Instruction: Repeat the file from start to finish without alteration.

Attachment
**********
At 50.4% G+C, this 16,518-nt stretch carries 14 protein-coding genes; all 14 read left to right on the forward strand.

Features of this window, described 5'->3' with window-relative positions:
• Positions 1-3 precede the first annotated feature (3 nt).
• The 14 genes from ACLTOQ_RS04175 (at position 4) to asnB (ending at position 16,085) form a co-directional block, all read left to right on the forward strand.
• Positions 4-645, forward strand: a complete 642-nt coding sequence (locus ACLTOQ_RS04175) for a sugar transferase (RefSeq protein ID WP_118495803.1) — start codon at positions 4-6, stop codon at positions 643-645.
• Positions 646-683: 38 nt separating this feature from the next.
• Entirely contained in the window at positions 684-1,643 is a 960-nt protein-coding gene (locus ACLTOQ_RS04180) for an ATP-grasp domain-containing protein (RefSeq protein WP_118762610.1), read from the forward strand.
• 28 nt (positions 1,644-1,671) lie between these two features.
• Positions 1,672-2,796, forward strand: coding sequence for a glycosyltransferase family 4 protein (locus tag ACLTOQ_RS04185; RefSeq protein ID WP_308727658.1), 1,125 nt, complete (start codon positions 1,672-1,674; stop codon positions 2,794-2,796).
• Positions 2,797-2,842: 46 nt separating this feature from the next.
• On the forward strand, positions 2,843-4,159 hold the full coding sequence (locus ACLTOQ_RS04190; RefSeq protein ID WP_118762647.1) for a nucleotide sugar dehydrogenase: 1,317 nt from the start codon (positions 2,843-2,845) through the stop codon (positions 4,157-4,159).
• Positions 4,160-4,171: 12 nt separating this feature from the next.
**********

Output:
At 50.4% G+C, this 16,518-nt stretch carries 14 protein-coding genes; all 14 read left to right on the forward strand.

Features of this window, described 5'->3' with window-relative positions:
• Positions 1-3 precede the first annotated feature (3 nt).
• The 14 genes from ACLTOQ_RS04175 (at position 4) to asnB (ending at position 16,085) form a co-directional block, all read left to right on the forward strand.
• Positions 4-645, forward strand: a complete 642-nt coding sequence (locus ACLTOQ_RS04175) for a sugar transferase (RefSeq protein ID WP_118495803.1) — start codon at positions 4-6, stop codon at positions 643-645.
• Positions 646-683: 38 nt separating this feature from the next.
• Entirely contained in the window at positions 684-1,643 is a 960-nt protein-coding gene (locus ACLTOQ_RS04180) for an ATP-grasp domain-containing protein (RefSeq protein WP_118762610.1), read from the forward strand.
• 28 nt (positions 1,644-1,671) lie between these two features.
• Positions 1,672-2,796, forward strand: coding sequence for a glycosyltransferase family 4 protein (locus tag ACLTOQ_RS04185; RefSeq protein ID WP_308727658.1), 1,125 nt, complete (start codon positions 1,672-1,674; stop codon positions 2,794-2,796).
• Positions 2,797-2,842: 46 nt separating this feature from the next.
• On the forward strand, positions 2,843-4,159 hold the full coding sequence (locus ACLTOQ_RS04190; RefSeq protein ID WP_118762647.1) for a nucleotide sugar dehydrogenase: 1,317 nt from the start codon (positions 2,843-2,845) through the stop codon (positions 4,157-4,159).
• Positions 4,160-4,171: 12 nt separating this feature from the next.